U.S.

Appeals court to weigh challenge to revised Trump travel ban

Appeals court to weigh challenge to revised Trump travel ban

The federal court judge in Maryland issued a nationwide block on the ban's core provision concerning travel from the short list of countries, saying the order raised the prospect of religious bias against Muslims.

A federal appeals court in Virginia grilled the Trump administration over its attempts to institute a travel ban against six majority-Muslim countries, repeatedly asking why it should ignore President Trump's vows to institute a "Muslim ban" that would violate the First Amendment.

On March 15, a Federal District Court judge in Maryland blocked the travel ban, which was in its second iteration after the initial executive order faced a similar fate.

U.S. Circuit Court Judge Barbara Keenan questioned why there wasn't a specific link in the executive order between the people in the affected countries and a national security threat.

Also during the hearing, the Washington Examiner reported, Shedd pressed Jadwat for an answer as to how many times the president would need to apologize for his past remarks before his executive order would be deemed constitutional by the ACLU.

"It is an archived press statement from 16 months ago", Mr Wall said.

The crucial next stage in the legal battle over Donald Trump's attempt to ban entry to the United States from several Muslim-majority countries was to begin yesterday.

Three judges appointed by President Bill Clinton will hear the Trump administration's appeal of Hawaii's so-far successful challenge to the president's travel ban that targets six predominantly Muslim countries.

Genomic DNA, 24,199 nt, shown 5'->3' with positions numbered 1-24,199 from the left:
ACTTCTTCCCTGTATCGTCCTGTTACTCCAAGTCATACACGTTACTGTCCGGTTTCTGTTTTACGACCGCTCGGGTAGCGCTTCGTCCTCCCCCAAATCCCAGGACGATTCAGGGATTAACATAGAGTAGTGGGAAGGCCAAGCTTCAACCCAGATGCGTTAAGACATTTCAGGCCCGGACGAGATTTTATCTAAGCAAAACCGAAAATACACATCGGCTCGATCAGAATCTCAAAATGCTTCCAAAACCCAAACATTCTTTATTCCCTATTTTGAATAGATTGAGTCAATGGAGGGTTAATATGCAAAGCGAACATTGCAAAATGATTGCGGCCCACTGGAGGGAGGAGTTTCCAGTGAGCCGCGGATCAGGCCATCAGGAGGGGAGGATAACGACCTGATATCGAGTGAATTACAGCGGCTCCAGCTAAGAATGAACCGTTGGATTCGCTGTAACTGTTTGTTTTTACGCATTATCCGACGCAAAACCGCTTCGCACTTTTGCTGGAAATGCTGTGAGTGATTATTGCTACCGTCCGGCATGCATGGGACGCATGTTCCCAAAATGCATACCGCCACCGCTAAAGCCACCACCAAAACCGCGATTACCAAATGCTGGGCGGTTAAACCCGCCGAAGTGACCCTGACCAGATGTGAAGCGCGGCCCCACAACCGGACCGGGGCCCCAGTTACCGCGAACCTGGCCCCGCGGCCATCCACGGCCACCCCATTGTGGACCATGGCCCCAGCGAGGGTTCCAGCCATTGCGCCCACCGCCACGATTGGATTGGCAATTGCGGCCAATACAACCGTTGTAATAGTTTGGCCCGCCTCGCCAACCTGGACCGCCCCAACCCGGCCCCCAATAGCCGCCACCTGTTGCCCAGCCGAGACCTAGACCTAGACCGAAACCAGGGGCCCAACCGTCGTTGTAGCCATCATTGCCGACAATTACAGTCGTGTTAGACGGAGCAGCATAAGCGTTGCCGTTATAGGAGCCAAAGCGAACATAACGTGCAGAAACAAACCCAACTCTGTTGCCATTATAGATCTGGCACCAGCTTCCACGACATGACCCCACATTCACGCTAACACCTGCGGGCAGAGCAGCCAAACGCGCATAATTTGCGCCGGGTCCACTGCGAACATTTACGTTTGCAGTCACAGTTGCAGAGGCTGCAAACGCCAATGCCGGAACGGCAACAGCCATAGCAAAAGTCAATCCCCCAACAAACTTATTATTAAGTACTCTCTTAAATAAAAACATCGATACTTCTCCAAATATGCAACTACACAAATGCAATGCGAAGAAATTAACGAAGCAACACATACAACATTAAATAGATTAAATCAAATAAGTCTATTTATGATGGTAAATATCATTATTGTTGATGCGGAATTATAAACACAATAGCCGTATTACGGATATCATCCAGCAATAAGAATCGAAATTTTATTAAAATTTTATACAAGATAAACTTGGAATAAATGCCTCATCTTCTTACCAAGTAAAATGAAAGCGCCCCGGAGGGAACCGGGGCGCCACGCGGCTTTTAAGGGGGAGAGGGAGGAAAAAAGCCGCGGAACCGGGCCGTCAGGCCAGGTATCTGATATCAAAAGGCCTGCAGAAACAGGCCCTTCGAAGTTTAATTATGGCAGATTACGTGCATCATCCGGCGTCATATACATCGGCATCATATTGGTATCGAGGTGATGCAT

Jeffrey Wall, the acting solicitor general, however, argued that Trump's statements about Muslims prior to taking office should not be considered evidence of discrimination. Ten of the remaining 13 judges were appointed by Democrats.

Wall said the temporary ban was meant to give the government time to evaluate whether people from the six countries were being subjected to adequate vetting to ensure they did not pose a security threat to the United States.

"Its text doesn't have to anything to do with religion", Wall argued on Monday as a number of judges peppered him with questions. It has since been revised and is being contested in court after a judge in Hawaii blocked it. "Do I understand that just in that circumstance, the executive order should be honored?"

The groups, represented by the Americans Civil Liberties Union, must prove specific people were harmed by the order, known as legal standing, leading to a tough line of questioning for the plaintiffs from Republican appointee Judge G. Steven Agee.

The U.S. government appealed both cases, one to the Fourth Circuit Court of Appeals and one to the Ninth Circuit. Conflicting district court decisions could push the case to the U.S. Supreme Court more quickly.

The suit in front of the 4th Circuit on Monday was brought by several refugee rights organisations, along with individual plaintiffs who claim the executive order, if allowed to go into effect, would separate them from loved ones overseas, CNN reported.

The court was reviewing a Maryland federal judge's injunction against the executive order, which would prohibit US entry from the six nations for 90 days.

If the administration prevails in both the Virginia and San Francisco cases, the US will be free to temporarily halt issuance of visas to people from Iran, Libya, Somalia, Sudan, Syria and Yemen. "This is not a Muslim ban", Wall asserted. They argued the travel ban has a negative effect on the state's economy, and would harm worldwide students and permanent residents. The Trump administration decided not to appeal that ruling to the Supreme Court, opting to revoke the order and issue a new one.

Conservative Judge Paul Niemeyer pushed back at these assumptions.

Trump's order, a revision of a January 27 order that was also blocked by federal courts, would temporarily halt admissions of anyone from Iran, Libya, Somalia, Sudan, Syria and Yemen, as well as refugees fleeing violence and hardship in their home countries.


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